Reaching Your City For Christ

By Francis Frangipane

We recently introduced you to our dear friend, Phil Miglioratti. You'll recall, Phil is a Baptist pastor, a member of the National Prayer Committee, and also the publisher of the National Pastors' Prayer Network (a consortium of six blog sites, If you are a pastor or ministry leader, you ought to pray about utilizing the wonderful resources God is providing to rebuild the Lord's house.

Pastor Phil is passionate about Christ-centered unity in the church and just as passionate about winning the lost to Christ. He coordinates the "Prayer-Care-Share" initiative of Loving Our Communities to Christ in seventeen cities across the United States (,

This is the first of a two-part interview between Francis Frangipane and Phil Miglioratti.

Francis ~ Phil, how were you introduced to the pastors' prayer movement?

Phil ~ Before I knew there even was a movement of pastors praying together, I found myself inviting colleagues to my office to pray. A precursor to that was a fresh wind of the Holy Spirit in our small congregation that took us by storm and surprise! This revived our understanding of God (worship) and gave us a hunger for a deeper and immediate relationship with the Lord (prayer). The Lord gave me a pastor friend who mentored us as we took baby steps upward and forward; he suggested I needed to meet with other pastors for prayer. My invitation brought half a dozen or so together; we prayed weekly for several years, and that group continues with one of the original members! The prayer intensity of that pastors' prayer group allowed us to share personal and ministerial struggles. At one point, it was my refuge during a church conflict that had the potential of spinning me out of the ministry.

Francis ~ You began out of your own need, but God quickly gave you a larger vision . . .

Phil ~ True. The group met my need for a place to wade deeper into the waters of Spirit-led, corporate-bred praying and, thanks be to God, met an unexpected need of spiritual support during a crisis. As the crisis passed, the Lord gave me the sense that many (most?) pastors have similar needs: a safe place to experience the edification and fellowship of pastors as well as a place to express bigger prayers of hope for revival and awakening. In other words, if it was a such good thing for me, maybe other pastoral colleagues would also benefit from a weekly hour of prayer.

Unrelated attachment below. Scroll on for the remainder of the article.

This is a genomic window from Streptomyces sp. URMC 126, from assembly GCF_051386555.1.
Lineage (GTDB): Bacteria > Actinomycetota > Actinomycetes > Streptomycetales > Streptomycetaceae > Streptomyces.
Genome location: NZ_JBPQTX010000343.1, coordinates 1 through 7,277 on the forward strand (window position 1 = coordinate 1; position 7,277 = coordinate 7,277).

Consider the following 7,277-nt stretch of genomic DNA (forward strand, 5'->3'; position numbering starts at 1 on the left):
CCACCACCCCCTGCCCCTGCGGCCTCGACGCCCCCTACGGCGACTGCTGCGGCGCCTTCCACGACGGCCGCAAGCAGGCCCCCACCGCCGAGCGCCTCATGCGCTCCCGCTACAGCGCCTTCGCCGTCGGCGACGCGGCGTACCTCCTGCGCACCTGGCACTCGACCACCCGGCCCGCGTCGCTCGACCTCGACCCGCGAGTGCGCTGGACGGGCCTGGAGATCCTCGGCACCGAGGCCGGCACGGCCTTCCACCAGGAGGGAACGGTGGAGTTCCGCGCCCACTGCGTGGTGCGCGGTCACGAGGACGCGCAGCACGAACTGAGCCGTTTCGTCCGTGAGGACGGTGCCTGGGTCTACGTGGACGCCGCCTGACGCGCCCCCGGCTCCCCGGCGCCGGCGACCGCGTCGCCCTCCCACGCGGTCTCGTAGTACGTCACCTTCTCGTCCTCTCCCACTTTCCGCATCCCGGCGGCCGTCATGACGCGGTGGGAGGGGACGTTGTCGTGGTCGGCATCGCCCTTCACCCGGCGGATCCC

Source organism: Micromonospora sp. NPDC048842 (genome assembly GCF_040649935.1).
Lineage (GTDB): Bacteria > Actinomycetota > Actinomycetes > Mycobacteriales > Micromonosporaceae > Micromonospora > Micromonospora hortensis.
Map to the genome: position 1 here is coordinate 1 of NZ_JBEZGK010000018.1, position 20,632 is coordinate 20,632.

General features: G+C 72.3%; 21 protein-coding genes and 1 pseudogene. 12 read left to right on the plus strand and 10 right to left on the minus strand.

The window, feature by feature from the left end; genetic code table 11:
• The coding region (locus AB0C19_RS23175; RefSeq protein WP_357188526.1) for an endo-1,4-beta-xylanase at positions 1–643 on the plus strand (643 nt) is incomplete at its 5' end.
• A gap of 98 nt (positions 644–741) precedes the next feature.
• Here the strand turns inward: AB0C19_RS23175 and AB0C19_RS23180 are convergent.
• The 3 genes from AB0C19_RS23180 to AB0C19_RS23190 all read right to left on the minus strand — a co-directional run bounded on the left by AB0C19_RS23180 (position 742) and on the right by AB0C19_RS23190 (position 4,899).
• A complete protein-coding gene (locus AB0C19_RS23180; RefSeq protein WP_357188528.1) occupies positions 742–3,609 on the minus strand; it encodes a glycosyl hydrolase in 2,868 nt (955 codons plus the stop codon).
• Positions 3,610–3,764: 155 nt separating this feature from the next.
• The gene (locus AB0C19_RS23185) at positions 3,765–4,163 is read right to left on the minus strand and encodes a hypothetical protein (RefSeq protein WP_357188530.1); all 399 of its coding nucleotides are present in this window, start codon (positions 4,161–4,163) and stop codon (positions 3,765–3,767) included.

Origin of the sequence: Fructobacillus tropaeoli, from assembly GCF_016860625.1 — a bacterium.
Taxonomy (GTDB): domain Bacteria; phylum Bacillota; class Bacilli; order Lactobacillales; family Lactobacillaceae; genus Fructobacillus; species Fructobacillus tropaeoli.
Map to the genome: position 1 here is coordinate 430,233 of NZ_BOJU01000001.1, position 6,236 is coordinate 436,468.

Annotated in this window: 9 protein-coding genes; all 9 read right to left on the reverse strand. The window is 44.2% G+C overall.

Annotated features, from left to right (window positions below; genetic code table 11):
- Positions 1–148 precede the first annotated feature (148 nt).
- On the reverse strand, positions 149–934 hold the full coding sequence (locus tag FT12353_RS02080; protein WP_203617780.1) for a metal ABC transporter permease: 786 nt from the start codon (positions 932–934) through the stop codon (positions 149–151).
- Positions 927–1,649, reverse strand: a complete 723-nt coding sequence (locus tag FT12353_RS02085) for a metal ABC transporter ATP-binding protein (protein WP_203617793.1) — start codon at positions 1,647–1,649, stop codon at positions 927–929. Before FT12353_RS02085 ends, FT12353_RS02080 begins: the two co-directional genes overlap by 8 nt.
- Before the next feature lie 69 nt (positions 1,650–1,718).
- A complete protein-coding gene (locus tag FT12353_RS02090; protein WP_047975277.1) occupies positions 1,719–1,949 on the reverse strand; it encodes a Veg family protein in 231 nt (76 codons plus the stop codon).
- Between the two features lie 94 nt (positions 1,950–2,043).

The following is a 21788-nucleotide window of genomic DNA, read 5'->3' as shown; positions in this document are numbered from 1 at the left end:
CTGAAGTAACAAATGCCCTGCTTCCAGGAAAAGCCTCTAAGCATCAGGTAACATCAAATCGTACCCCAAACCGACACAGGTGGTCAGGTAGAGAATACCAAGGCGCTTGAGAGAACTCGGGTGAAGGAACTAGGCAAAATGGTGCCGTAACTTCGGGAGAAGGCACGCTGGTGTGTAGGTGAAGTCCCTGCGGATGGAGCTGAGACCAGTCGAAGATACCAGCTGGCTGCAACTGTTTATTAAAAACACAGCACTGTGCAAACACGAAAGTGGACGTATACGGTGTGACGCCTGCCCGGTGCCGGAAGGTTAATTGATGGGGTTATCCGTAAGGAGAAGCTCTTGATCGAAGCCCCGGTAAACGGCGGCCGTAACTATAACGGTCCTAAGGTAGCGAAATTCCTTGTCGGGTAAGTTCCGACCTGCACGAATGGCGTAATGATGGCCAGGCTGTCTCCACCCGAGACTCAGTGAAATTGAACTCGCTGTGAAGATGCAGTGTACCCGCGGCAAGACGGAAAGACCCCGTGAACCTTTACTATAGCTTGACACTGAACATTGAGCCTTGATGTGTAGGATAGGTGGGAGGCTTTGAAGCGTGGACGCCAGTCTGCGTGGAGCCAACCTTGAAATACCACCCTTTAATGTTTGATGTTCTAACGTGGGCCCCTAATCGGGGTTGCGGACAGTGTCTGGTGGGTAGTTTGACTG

As the National Day of Prayer approached, I invited other pastors to join our "PPG" and our group of a half dozen swelled to over three dozen that day. The next year for NDP, we offered four gathering spots. Soon, we counted three or four dozen ongoing PPGs across the Chicago region, a result of my hunting for existing groups and challenging colleagues to begin one in their local area. It wasn't too long before the Lord had me view the map from a higher perspective; I went from having a vision for my city to our state and quickly the nation. He was calling me to serve the emerging movement of pastors' prayer groups and thus was born the National Pastors' Prayer Network.

Francis, this journey would not have taken place without your book, The House of the Lord, and your newsletter that I discovered while attending one of your conferences back then. The message of the book read like the story of my life in those days, especially the aspects of spiritual conflict. It gave me the hope from God that I needed to press forward to see his victory. And your work with pastors as you went from city to city became a model for me of how God wanted to connect his Church in cities and communities large and small. Your pioneer efforts laid a foundation for many of us who have been called into this movement. Much thanks!

Francis ~ Analyze the pastors' prayer movement; how are we doing?